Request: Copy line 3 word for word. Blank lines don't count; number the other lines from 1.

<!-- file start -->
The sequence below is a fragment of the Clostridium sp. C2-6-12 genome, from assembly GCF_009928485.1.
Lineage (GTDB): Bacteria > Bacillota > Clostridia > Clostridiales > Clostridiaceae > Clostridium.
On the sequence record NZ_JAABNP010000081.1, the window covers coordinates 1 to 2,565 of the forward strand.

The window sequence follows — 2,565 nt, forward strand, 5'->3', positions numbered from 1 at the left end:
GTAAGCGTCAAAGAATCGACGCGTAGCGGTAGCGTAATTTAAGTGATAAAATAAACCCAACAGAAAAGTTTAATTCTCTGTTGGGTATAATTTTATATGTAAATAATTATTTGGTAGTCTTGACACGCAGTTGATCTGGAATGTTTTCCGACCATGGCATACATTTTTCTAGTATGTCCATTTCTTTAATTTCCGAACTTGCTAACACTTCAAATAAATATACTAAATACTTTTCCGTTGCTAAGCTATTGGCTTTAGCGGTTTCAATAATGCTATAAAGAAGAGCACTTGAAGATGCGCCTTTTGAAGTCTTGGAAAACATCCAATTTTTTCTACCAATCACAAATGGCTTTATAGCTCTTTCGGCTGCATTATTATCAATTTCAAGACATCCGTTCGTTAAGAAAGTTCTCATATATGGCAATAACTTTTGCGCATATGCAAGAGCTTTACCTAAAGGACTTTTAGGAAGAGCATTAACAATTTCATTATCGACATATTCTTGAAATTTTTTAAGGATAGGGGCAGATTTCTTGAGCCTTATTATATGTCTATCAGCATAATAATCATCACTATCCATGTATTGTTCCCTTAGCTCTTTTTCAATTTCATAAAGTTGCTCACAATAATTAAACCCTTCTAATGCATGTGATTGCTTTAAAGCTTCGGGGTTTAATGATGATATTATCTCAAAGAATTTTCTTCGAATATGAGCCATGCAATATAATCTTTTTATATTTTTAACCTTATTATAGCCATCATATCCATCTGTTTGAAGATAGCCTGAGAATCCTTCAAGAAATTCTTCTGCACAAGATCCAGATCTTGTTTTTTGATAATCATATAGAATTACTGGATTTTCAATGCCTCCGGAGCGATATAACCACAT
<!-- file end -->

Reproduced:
On the sequence record NZ_JAABNP010000081.1, the window covers coordinates 1 to 2,565 of the forward strand.